[Arno Schmidt's Zettel's Traum An Analysis Studies in German Literature Linguistics and Culture] Read ç Volker Max Langbehn
Read to get most of the idea behind how Schmidt evolved his writings over the earsEspecially since I couldn t grasp the punning Schmidt displays in German and it is mentioned in the conclusion that a translation destroys the nuances of Schmidt s play with language it makes Le Tricot Poche Pour les Nuls you appreciate allthe the word juggling finesse Woods has displayed within his translation of ZT of which us English readers should be forever grateful of what he s created and will probably solidify some ideasou have floating around Deliciously Ella entre amis your head regarding the ZT text Everything in this is good stuff especially an interesting section looking into Schmidt s reading of FreudPossibly worth brushing up on that Freud and by extension basic Lacan an intro book maybe Or Seminar II Seminar II Mostly for Lacan s Poe reading as the section regarding the creation of the Ego might be a little confusing for anyone not acuainted with their ideas nothing massively confusingimpenetrable though For me this was worth it and the cheap paperback copies don t cost a whole lot to get a hold of useful for the mono bilingual alike but weigh up if it s worth it toou Flick through this every now and then or use it as a bank of recommendations for other works to read I do wish I had a copy of the Schmidt RoCF oh well it ll have to stay on my wishlist until I find one An Aside I started Woodsing this in the beginning and produced slip in pages of corresponding passages Alas the uotes came thick and fast and I just didn t have the time to continue I ve just grown to love Schmidt that much maybe one day I ll finish that an eBook of BD would be useful for that since I was typing up passages complete with punctuation Despite my efforts to introduce Schmidt and particularly Zettel s Traum to an English speaking audience I am aware of the difficulty of the task One of the primary reasons lies in the book itself A translation would destroy many uniue characteristics of the book Written in High German various German dialects and slangs English and other languages a translation would regulate or destroy the nuances of Schmidt s play with language inevitably leading to closure Its linguistic density most likely relegates Zettel s Traum to a position where it always has been at the margins of German literature However a reader of Zettel s Traum will be rewarded with a wealth of information and insights Reading Zettel s Traum always makes the reader aware of what she or he does not know It s pretty difficult to pinpoint the reader this book was written for On the one hand there is the stated purpose of introducing both Schmidt and Zettel s Traum to an English speaking audience In a way I suppose it does that But really this is a work of criticism and the author is aware of that and proud of the fact that it s one of the only works of criticism that focuses on Zettel s Traum in English But being a work of criticism it consists of a thesis or due to the chapter structure theses supporting uotes from the text itsef as well uotes from Schmidt uotations from other source material and existing criticism of Zettel s Traum and then the author s own analyses and argumentation Oh that stuff I ve put in bold up there It s all in German in the book So every time the author makes a point it s supported by text that would be inaccessible to an English speaking audience so again I m a bit at a loss of what the true point of the work is If a reader was proficient enough in German to be reading Zettel s Traum then they also have access to the criticism and source materials available in German Having this in English criticism and source materials available in German Having this in English like a First activity than a truly accessible form of criticismNow that said 1 It s the only game in town If VO2 max l'preuve du temps you re an English speaker who now has a copy of the Woods translation of Bottom s Dream this is almost the only work available toou while Kanji et Kana : Manuel et lexique des 2141 caractres officiels de l'criture japonaise suivi de caractres composs formant un vocabulaire de base de plus de 12 000 mots you re beatingour head against that towering monolith of a book2 Despite my criticism there still is a lot of good stuff here from a critical perspective I was left very aware of the extent of what I missing while reading this analysis but at the same time it did assist me in my current read of Bottom s Dream And let s be honest if Un Protecteur Pour Caroline (Forces Trs Spciales t. 1) you re they type of reader who is going to put in the numerous hours reuired to read Bottom s Dreamou re also the type of reader who is going to read this I m glad I read it it provided a few things for which I am grateful 1 I m about halfway through BD at the moment Langbehn s synopsis of the work in his opening chapter was helpful in grounding my reading specifically I read his synopsis and thought hey I got all that from my reading so far ay So that was helpful2 It is also helpful to have a clear explanation of Schmidt s Etym theory a lot of what Langbehn describes is provided in the text of BD but having a in plain English 20 or so page explanation of why Schmidt is writing the way he is and what influenced that writing is by itself invaluable3 Even with the incompleteness of the insight s provided since I don t readspeak German there is a lot of good insight purely in English here and it slots in well with my reading of BD up to this point Also I really liked his explanation of *the title I ve read a lot of this explanation already but I *title I ve read a lot of this explanation already but I he organized it well and in such a way that it really illuminates the depth of which Schmidt has accomplished in his writing Nick Bottom the weaver rendered as Zettel literally warp signifies the bottomless encodedness of Zettel s Traum and of our psyche The word bottom of Bottom s Dream means in collouial German Po and in German slang further Arsch a word anagrammatically contained in the name of one of the characters Timon d Arsch in Schule der Atheisten SdA 139 as well as in the name Arno Schmidt Timon d Arsch would also suggest a reference to Shakespeare s play The Life of Timon of Athens 1608 Zettel s Traum is a joke a great Verarschung of the reader who takes it seriously Moreover Zettel suggests paragrammatically Jean Paul s novel Des uintus Fi. How literary language can mediate or account for the world of experiences and for concepts Schmidt's use of unconventional presentation formats challenges us to analyze how we think about reading and writing literary texts Instead of viewing such texts as a representation of reality Schmidt's novel destabilizes this unuestioned mode of representation posing a radical challenge to what contemporary literary criticism defines as literature No comprehensive study of Zettel's Traum exists in English Volker Langbehn is professor of German at San Francisco State Universi. ,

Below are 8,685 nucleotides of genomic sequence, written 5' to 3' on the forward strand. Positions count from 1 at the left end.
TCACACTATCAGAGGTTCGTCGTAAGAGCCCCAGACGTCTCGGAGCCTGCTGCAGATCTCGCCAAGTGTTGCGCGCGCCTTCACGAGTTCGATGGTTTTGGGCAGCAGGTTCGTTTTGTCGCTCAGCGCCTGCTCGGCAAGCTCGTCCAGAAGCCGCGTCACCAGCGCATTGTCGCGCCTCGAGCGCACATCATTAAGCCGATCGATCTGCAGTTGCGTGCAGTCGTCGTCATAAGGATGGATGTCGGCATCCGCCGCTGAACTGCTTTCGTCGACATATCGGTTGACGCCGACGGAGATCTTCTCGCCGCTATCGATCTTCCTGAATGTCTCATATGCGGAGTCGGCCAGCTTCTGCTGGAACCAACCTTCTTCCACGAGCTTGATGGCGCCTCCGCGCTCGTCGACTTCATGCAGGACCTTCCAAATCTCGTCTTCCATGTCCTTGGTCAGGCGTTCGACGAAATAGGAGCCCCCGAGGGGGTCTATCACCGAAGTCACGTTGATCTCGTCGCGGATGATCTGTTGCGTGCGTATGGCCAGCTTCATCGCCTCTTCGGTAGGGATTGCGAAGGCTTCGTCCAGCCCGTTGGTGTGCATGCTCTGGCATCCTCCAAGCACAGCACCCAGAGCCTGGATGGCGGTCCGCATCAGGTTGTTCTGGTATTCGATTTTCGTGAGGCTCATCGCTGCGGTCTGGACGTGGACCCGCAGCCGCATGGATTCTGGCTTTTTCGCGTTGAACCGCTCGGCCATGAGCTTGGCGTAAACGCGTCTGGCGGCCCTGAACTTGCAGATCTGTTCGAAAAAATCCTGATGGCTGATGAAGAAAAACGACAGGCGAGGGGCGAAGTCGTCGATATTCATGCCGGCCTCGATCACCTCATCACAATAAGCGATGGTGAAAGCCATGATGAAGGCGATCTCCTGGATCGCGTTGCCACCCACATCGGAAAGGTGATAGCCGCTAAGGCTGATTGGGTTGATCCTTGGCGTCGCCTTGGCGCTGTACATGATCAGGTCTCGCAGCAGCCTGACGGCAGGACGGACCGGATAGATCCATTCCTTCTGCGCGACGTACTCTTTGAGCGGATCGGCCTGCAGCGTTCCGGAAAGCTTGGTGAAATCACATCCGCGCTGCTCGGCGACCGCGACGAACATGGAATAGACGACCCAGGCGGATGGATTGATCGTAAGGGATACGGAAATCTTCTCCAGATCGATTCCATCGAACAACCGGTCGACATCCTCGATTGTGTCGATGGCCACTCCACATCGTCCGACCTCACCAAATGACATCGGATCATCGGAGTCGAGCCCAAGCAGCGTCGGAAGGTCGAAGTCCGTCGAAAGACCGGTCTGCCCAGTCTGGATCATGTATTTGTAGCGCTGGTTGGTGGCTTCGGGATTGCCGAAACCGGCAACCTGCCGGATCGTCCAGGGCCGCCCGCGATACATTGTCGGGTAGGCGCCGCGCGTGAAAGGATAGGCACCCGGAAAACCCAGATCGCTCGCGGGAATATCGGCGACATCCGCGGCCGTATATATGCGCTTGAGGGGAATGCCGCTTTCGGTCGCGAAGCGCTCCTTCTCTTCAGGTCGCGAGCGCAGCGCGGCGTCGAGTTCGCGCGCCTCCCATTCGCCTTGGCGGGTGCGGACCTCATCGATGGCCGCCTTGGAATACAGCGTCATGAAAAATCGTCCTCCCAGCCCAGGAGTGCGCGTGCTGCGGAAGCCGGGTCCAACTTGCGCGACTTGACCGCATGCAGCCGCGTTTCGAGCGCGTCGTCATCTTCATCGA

Minds that is not in consciousness there are memories and recollections all sorts of information data instructions directions which we say is part of our mind but only occasionally brought into consciousness if all is in good working order when we need it desire it There is also information we ve off loaded from consciousness to text phones laptops notebooks or photographs The Extended Mind Theory says that these external objects and importantly the information they carry are part of mind Mind extends beyond the boundary of bone and skin and these extensions play an active part in our cognitive life As one can imagine this theory is not without controversy See their article here reprinted in 2010 Clark A and Chalmers D The Extended Mind The Extended Mind Cambridge MA MIT Press 2010I m not suggesting that Schmidt s Extended Mind Game is in any way similar to Chalmer s theory the origin of the two concepts separated by decades however I do see Chalmer s Extended Mind as providing some theoretical support to Schmidt s Game And I ll leave that discussion right thereLangbehn hints at a definition of Schmidt s concept in different guises throughout the book In an attempt to arrive at a clear understanding of the TEMG I tentatively cautiously offer this The Extended Mind Game is the interplay between consciousness and the unconscious the discourse if ou will between them which can take the form of dreams or commonly Creative Imagination What this means in practice is TEMG is a process of recollection the opening of the unsconscious through the metaphor of language which and this is my tie in to the Chalmer s theory includes recollection through the language of literature through the Extended Mind via the etym That s my interpretation here are the varied ways Langbehn approaches The Extended Mind Game For instance the Extended Mind Game L ngeres Gedankenspiel of the participants in the right column explains to a certain extent the left column 16 Schmidt s montages provoke the Extended Mind Game or in Benjamin s terms reflective experience 22 Schmidt consitutes time and space through three modes of consciousness and cognition the process of recollection the remembering of the most recent past and the Extended Mind Game already identified as a form of reflective experience 39 If temporality appears only in fragmented form then events present themselves only through the Extended Mind Game as memory and anticipation 42 This constant reconfiguration of knowledge confirms the Extended Mind Game as an infinite act of reflection 45 Schmidt s texts are the product of imagination since the Extended Mind Game functions as the fictional representation of literary production 64 The Extended Mind Game the process of recollection the emphasis on internal and external experiences and the dream are already the precursors for the detailed description of the human psyche and the etym theory in Zettel s Traum 95 The Extended Mind Game as the metaphor par excellence 108 109 As a process of recollection the Extended Mind Game relies on a figurative character of language 109 The Extended Mind Game as creative imagination plays between the discourses of conscious thought and of the unconscious 1785 LITERARY REALISM Schmidt wanted to emulate in his text the lack of continuity typical of modern existence a literature that reflected real life Even our memory is often random in its associations 60 Everything we have discussed to this point supports his Literary Realism Intertextuality writing in columns and the breakdown between areas of knowledge forces the reader to his own interpretation to endless interpretations 6 THE ETYM Etyms are morphemes or word roots unknown to conscious thought which Pagenstecher uses to demonstrate the activities of the unconscious 15 What Schmidt appears to be positing *is a mental language something which has a rich history in the philosophy *a mental language something which has a rich history in the philosophy mind and language See Fodor Jerry A 1975 The Language of Thought New York Thomas Y Crowell And Fodor Jerry A1987 Psychosemantics Cambridge MA Bradford BooksMIT PressChomsky Noam 1965 Aspects of the Theory of Syntax Cambridge MA MIT Press If someone like philosopher Peter Carruthers is correct that there exists a linguistic based inner thinking language that allows thoughts to enter the conscious mind then Schmidt might be correct in positing an etym like language that guides the subconscious through metaphor into our consciousness A subject for another timeCLOSING THOUGHTS While I m tempted to continue musing about Langbehn s analysis I m abruptly stopping here I ve glossed uickly over Literary Realism and Etyms because I realized that this topic is bottomless and Langbehn s book is so dense with Schmidt s theories and concepts that I could work on this for longer than I have time And I haven t even mentioned Freud etLangbehn s book has opened up many areas of inuiry and thought for me triggered personal interests and study that I haven t pursued in decades My time is better spent getting on with actually reading Bottom s Dream perhaps then of what Langbehn has to say will become clearer Or notSo I m accepting Schmidt s philosophy as Langbehn has presented it while fascinating as literary theory only his Arbeitsweise for the purpose of reading his fiction his concepts and ontology I ll worry about later for the purpose of reading his fiction his concepts and ontology I ll worry about later opening pair of statementsWhat this is not and it really is stating the obvious a breezy guide to reading Bottom s Dream the Woodsing or English of What this is Solid analysis large in scope incredibly insightful but of Zettels Traum the 1970 GermanFor those still interested dust off our German or in my case phrases pulled from some Scon bank paired with a Smartphone translator app allowing me to play spot the difference with BD oh the wonders of technology have a copy of BDZT handy and maybe a stack of Schmidt s early works either physically or somewhere in memory Dalkey s 4 volumes should suffice for the English reader and only volume 1 is really a prereuisite. Most famous novel Zettel's Traum One reviewer called the book an elephantine monster because of its unconventional size folio format length 1334 pages and over 10 million characters and uniue presentation of text in the form of notes typewritten pages parallel columns and collages The novel narrates the life of the main characters Daniel Pagenstecher Paul Jacobi and his wife Wilma and their teenage daughter Franziska In discussing the life and works of Edgar Allan Poe the four engage in the problems connected with a translation of Poe Langbehn's study investigates. A great primer and thought provoker ahead of tackling Bottom s Dream While not essential it does help prepare the digestion of the Dream and with so few options of analysis available well worth the uick 200 page read This is an excellent introduction to Schmidt s magnum opus truly one of the great works of art of the last century Unfortunately I read this analysis after having read Schmidt s book Halfway through reading it I was aware that elements of Langbehn s interpretation seemed to come out of left field This makes sense and the very last paragraph of his book as another Goodreads reviewer points out confirms it because Woods the translator can t help but convert Schmidt into the English language I use convert as opposed to translate because I do think that Woods work is a masterpiece in itself and while the details of Langbehn s interpretation don t always match up with the text I read his general principles can be plausibly applied to Woods conversion I suspect if Langbehn published his analysis after Woods translation he would still have had to use the German when uoting and that would Wood be correct because his analysis is specifically a reading of what Schmidt does with the German language One final word it s impossible to feel that this introduction reuires a spoiler alerts Essential to the forthcoming Woods translation of Zettel s Traum Along the indispensable lines of Wake s Skeleton Key and the Moore annotations of The Recognitions Looking forward going about Schmidt s opus with Langbehn nearby It s been How To Top Like A Stud: A Penetrating Guide to Gay Sex. (Like A Porn Star) years since I ve looked forward to a publication like this and I see nothing on the horizon thereafter as per fiction Langbehn s analysis is just great Reading Zettel s Traum always makes the reader aware of what she or he does not knowNathan s encounter with a faulty copy steered me away The sheer size of the BD changed that I needed help Anyone sitting on the fence about purchasing this should read Ronald s review I am not sure there s anything left for me to note Am updated edition with the cited bits translated by Woods would be an IMMENSE improvement I struggled over what to jot down about this complex little volume or whether I should write nothing The analysis itself covers some pretty heavy philosophical ground particularly in the area of language mind and cognitive science and I was afraid once I started to analyze the analysis I would soon find myself bogged down in a lengthy and time consuming endeavor And that s just what happenedThough my graduate work in the philosophy of mind and language is now many decades in my past I haven t stayed current with research in the field reading this work by Langbehn brought to mind a host of past reading and study the pragmatics and speech acts of Austin Searle Harnish Bach and Grice the philosophy of mind work by Fodor Ryle Dennett Lewis Chalmers and others and of course studies in the philosophy of language by Wittgenstein Kripke Chomsky Russell Putnam Davidson Katz uine and others Though these philosophers are not mentioned in this book their work came to mind often as I read Langbehn Against my better judgement I decided to forge ahead and attempt a brief outline of some of the critical points as I understand them that they might serve as guideposts to aid me in my own journey through Bottom s Dream which I hope to start before the end of theear This is Langbehn then filtered through me through my own interpretive lens and any misunderstanding or misrepresentation of Langbehn s analysis or theories or Schmidt s is my fault alone 1 WRITING IN COLUMNS The columns are divided by theme a The center column reflects the events of the ears between 1965 and 1969 15 b The left column contains discussions of Poe s writings c The right column contains extensive uotations from literature myth and devotional texts and other references 15 These are intended as supplements to the discussions at hand The key to understanding the text lies in the relation between the columns 17 See INTERTEXTUALITY below hint everything is connected And by the way eventually the columns will change2 INTERTEXTUALITY Schmidt recognized that it is impossible to be free of the influence of other texts the interconnection among texts by way of devices like allusion uotation pastiche parody etc adds layers of depth to a reading which is further influenced by the reader s prior knowledge of other subjects and familiarity with other literary texts And since "all texts are connected in some way to that which came before any hope of discovering " texts are connected in some way to that which came before any hope of discovering of authorship is lost thus uotation marks are meaningless and the boundary between text and intertext disappears Only the reader s presence establishes the presence of the other without his or her act of reading there is no writing or thinking 313 AUTHOR AS POLYHISTORIAN Dan Pagenstecher speaks of the book as an encyclopedia 44 is he referring to Bottom s Dream itself Schmidt cites such various disciplines as architecture painting mathematics astronomy cosmology psychology history contemporary culture making BD something of an encyclopedia but without clear division of disciplines here again the ideas of Intertextuality and Interconnection Just as the boundary between text and intertext has fallen so too the boundaries between areas of knowledge All is material for our reconfiguration of knowledge The text has significance in its relationship to other texts a relationship which is in itself reflexive The encyclopedia is without Bottom 4 THE EXTENDED MIND GAME That The Extended Mind Game TEMG is an important concept in Schmidt s literary philosophy is clear from its freuent mention in this analysis though Langbehn s attempts at a clear and concise definition seems to elude Him In My OpinionWhat in my opinionWhat intrigued me about Schmidt s concept was that it reminded me of The Extended Mind Theory first proposed by Andy Clark and David Chalmers in a late 90s paper of the same name The theory goes something like this There is a lot in our. Arno Schmidt 1914 1979 is considered one of the most daring and influential writers of postwar Germany; the Germanist Jeremy Adler has called him a giant of postwar German literature Schmidt was awarded the Fontane Prize in 1964 and the Goethe Prize in 1973 and his early fiction has been translated into English to high critical acclaim but he is not a well known figure in the English speaking world where his complex work remains at the margins of critical inuiry Volker Langbehn's book introduces Schmidt to the English speaking audience with primary emphasis on his.